For more information on Caroline Myss and her online reflections course on spiritual direction, visit

Monday, August 03, 2015

When Shame is a Sign of Grace

Exhorting a crowd gathered in Rome, the Holy Father made the following remark:
It’s true that when we go to the confessional, we feel a bit of embarrassment, and that happens to everyone, to all of us, but we have to recall that this shame is also a grace that prepares us for the embrace of the Father, who always forgives and always forgives everything.
Almost two months into priesthood, I can say there is hardly a more profound experience than to help another person come to know God's boundless and merciful love through the sacrament of confession. More than once have I watched as a person seems to become physically lighter -- slumped shoulders cease curving -- as they unburden themselves from the weights they carry.

Oh, and people carry the weight of sin around with them. I know, I said it: the dreaded s-word: sin. Though it's not a popular or trendy word, it remains nevertheless true that each and every one of us is freighted with the baggage of sin. We try to walk the path of discipleship as a follower of Jesus Christ but we fall off the path, wander into the thicket, and emerge covered in the muck and mire of life. But when we are aware of this residue, this spiritual baggage we've picked up along the way, it makes following the Lord increasingly difficult. Shame becomes an obstacle to the path of joy.

There's a trend in society and certainly in some theological circles to diminish, if not erase, the sense of shame. We decry "body shaming" or "fat shaming" and, to be sure, this is a good thing: we should not hold up for mockery any other person. That said, the experience of shame for what one has done is not a bad thing. In fact, it's a very good thing: it means one's conscience is at work and that one can recognize that one needs healing.

If you had a gaping wound on your forehead, you'd probably not think twice about having it seen by a physician. The story of how the wound came to be might be embarrassing (you fell down while drunk), but the pressing issue remains to treat the wound and restore health. Some of my friends who are emergency physicians have shared that while they, at first, were shocked by what brought people into the ER, they are seldom fazed any longer. Some wounds need little explanation, others call for the patient to share the story to get to the bottom of the problem.

Confession, like going to the ER, are alike in this. I'll admit: I'm often a jerk, sharp-tongued, judgmental, and my insecurities lead me to act in a host of destructive ways. I wake up each morning and resolve to stay close to Jesus and I've good days and bad days. Some days I hew close to the path, some nights I'm covered in spiritual burrs and I'm limping from wounds. I'm grateful the Church is seen as a field hospital: I can bring myself in for healing so I can return to the front line.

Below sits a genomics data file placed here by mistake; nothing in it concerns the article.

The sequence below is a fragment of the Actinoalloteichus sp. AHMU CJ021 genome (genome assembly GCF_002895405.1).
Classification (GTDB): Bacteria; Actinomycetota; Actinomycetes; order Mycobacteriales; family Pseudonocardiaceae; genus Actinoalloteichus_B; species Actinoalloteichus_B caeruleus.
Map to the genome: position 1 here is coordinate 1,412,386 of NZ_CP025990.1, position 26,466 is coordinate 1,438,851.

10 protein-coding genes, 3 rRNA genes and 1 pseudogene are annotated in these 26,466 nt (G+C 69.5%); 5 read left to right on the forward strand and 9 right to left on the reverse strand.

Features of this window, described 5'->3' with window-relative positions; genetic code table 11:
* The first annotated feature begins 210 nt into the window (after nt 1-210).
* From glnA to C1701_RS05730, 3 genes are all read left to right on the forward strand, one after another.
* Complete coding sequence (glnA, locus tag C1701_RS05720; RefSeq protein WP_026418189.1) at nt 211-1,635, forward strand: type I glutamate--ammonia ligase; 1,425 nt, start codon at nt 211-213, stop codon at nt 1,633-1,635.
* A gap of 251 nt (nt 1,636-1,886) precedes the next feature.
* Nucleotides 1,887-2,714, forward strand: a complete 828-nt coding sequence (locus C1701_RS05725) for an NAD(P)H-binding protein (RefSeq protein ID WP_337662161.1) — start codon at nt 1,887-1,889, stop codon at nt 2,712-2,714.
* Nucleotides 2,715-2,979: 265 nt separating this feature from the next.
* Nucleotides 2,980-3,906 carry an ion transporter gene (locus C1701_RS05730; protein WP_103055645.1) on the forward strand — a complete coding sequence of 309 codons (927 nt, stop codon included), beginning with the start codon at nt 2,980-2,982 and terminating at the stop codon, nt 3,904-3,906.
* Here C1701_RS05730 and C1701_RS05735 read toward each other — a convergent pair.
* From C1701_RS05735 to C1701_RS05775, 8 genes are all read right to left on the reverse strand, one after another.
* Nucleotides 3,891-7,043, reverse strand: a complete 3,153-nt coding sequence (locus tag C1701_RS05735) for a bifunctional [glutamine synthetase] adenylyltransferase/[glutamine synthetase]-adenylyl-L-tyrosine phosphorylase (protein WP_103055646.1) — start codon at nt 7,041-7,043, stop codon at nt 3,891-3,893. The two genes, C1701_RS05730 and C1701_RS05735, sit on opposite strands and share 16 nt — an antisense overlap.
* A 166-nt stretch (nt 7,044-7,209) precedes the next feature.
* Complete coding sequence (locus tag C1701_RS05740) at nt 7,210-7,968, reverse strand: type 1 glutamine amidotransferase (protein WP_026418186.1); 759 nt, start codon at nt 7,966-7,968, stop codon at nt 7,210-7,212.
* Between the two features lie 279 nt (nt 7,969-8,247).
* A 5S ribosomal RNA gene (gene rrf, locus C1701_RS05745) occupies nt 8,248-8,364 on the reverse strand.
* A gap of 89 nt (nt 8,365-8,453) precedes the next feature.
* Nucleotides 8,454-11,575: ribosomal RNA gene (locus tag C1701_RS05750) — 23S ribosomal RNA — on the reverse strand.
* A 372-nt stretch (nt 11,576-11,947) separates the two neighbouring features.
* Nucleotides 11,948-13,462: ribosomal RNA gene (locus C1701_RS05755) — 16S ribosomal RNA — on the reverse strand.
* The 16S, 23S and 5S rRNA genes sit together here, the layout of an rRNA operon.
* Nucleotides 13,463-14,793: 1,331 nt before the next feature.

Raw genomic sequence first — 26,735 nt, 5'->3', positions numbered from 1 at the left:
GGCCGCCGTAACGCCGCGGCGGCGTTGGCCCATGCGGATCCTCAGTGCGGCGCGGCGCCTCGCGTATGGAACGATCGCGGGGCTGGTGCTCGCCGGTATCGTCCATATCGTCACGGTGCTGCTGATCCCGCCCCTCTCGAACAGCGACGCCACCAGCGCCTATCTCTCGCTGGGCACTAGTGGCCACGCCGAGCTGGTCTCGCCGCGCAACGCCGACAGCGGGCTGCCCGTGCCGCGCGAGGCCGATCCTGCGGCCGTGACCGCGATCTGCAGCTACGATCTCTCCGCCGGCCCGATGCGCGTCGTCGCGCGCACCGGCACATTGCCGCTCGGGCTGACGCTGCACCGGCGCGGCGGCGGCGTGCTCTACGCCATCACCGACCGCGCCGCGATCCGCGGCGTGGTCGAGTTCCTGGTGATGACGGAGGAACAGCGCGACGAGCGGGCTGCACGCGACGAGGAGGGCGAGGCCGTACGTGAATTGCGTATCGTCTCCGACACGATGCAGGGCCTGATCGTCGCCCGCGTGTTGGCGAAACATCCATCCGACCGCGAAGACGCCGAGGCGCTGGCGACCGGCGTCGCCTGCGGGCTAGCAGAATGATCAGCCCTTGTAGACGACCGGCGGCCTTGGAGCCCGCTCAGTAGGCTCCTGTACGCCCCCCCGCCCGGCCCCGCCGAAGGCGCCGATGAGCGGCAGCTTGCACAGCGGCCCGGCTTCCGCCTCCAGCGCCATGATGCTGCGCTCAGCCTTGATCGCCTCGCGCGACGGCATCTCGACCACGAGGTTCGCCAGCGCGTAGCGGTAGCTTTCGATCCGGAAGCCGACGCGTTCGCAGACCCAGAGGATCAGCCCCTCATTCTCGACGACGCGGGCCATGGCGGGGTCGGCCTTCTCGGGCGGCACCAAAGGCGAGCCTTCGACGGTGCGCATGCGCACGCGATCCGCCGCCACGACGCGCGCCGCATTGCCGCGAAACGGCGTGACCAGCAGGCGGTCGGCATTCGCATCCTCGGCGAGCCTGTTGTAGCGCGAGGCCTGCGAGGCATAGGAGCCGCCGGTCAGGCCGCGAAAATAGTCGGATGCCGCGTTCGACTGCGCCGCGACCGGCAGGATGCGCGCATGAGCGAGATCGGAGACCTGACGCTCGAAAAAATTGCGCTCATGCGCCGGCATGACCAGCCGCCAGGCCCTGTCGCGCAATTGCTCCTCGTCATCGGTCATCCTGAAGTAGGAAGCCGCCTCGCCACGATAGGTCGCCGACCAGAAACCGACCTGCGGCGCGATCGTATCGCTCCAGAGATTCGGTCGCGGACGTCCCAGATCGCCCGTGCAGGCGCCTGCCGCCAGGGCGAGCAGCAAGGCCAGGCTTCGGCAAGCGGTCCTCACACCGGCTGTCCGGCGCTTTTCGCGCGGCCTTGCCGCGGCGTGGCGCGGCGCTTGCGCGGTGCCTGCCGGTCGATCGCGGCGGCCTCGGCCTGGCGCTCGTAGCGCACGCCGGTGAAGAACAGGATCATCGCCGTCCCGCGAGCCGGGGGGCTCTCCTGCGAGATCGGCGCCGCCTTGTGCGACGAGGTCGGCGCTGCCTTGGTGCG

It's precisely the shame that arises within, the sense that I'm not whole, that is a mark of grace: I know I want to be restored to fighting form. And, amazingly, it is shame that often tells me both that I'm wounded and holds me back from seeking healing: "If you go to confession, what will he think of you? Better to suffer in silence than to risk being judged." That's when I pray for strength and resolve: nothing kept in the darkness can be good for the soul.

I've heard a lot of confessions these past few weeks and, the amazing thing, is that I can't ever remember afterward what someone said. I'll remember faces, but not sins. In fact, I remember the faces of those who come and change through the Sacrament, who seem physically lighter and more free, and this brings great joy to my heart. It is a joy to watch a person be freed from sin and freed for the mission of discipleship.

I mention this because I know - only too well! - that shame can be both the spur to confession and its biggest obstacle. When we allow authentic shame, a sense of sorrow arising from our recognition that we have not lived up to our baptism, to guide us toward healing, this cannot but be a sign of God's mercy and grace. Push through the embarrassment and with confidence approach the Sacrament of God's unlimited grace where we find mercy and help in time of need.

Tuesday, July 28, 2015

The Adventure Continues

I'm the first to admit that I have a rather plum setting in which to learn the art of being a priest. Our daily Eucharist takes place at 11:00 am, which leaves me ample time to read and pray prior to Mass. The ribbons of the sacramentary no longer seem as daunting as they once did and I'm increasingly confident in my ability to recite portions of the Eucharistic prayers from memory.

Naturally, though, there's a catch.

I've never been a hyper-coordinated person. This is probably why I like the accordion: it doesn't require an enormous amount of coordinated exertion. One simply establishes oneself in a chair, or a bar stool, or stands just behind a microphone and plays tunes. Not a whole lot of movement.

Acknowledging my limitations, I set out last week to practice using the thurible or censer. Knowing that I'll eventually need to use incense, I seized an opportunity to practice a few days ago. I placed the charcoal in the bottom of the thurible, sampled a variety of incense I found in the sacristy, I practiced various maneuvers. I got the hang of the basic "swing" from side to side. I practiced incensing objects - the Book of the Gospels, other people - and found that to be easy enough. Eventually I got it so that I could "clink" the chain against the thurible, producing a rather nice sound effect to accompany the billows of smoke.